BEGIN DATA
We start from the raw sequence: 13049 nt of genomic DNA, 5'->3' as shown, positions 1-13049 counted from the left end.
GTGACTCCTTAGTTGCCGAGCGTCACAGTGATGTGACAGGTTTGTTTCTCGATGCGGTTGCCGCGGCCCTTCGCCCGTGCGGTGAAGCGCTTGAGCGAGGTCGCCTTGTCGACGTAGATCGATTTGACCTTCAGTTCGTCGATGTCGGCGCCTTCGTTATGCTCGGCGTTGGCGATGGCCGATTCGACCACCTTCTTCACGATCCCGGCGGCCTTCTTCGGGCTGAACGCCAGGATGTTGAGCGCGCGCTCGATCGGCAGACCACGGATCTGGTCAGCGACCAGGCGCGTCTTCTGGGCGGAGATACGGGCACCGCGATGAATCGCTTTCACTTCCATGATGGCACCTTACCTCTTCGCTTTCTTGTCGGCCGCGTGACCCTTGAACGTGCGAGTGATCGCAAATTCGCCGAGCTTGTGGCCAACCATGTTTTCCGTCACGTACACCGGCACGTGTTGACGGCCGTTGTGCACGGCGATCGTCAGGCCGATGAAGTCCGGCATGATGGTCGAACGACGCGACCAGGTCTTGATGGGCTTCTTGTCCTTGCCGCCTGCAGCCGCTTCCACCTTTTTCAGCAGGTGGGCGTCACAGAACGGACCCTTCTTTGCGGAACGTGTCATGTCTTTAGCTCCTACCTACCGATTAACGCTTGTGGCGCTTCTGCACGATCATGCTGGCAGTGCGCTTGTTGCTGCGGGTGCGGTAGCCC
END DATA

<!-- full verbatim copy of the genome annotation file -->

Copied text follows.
We start from the raw sequence: 13049 nt of genomic DNA, 5'->3' as shown, positions 1-13049 counted from the left end.
GTGACTCCTTAGTTGCCGAGCGTCACAGTGATGTGACAGGTTTGTTTCTCGATGCGGTTGCCGCGGCCCTTCGCCCGTGCGGTGAAGCGCTTGAGCGAGGTCGCCTTGTCGACGTAGATCGATTTGACCTTCAGTTCGTCGATGTCGGCGCCTTCGTTATGCTCGGCGTTGGCGATGGCCGATTCGACCACCTTCTTCACGATCCCGGCGGCCTTCTTCGGGCTGAACGCCAGGATGTTGAGCGCGCGCTCGATCGGCAGACCACGGATCTGGTCAGCGACCAGGCGCGTCTTCTGGGCGGAGATACGGGCACCGCGATGAATCGCTTTCACTTCCATGATGGCACCTTACCTCTTCGCTTTCTTGTCGGCCGCGTGACCCTTGAACGTGCGAGTGATCGCAAATTCGCCGAGCTTGTGGCCAACCATGTTTTCCGTCACGTACACCGGCACGTGTTGACGGCCGTTGTGCACGGCGATCGTCAGGCCGATGAAGTCCGGCATGATGGTCGAACGACGCGACCAGGTCTTGATGGGCTTCTTGTCCTTGCCGCCTGCAGCCGCTTCCACCTTTTTCAGCAGGTGGGCGTCACAGAACGGACCCTTCTTTGCGGAACGTGTCATGTCTTTAGCTCCTACCTACCGATTAACGCTTGTGGCGCTTCTGCACGATCATGCTGGCAGTGCGCTTGTTGCTGCGGGTGCGGTAGCCC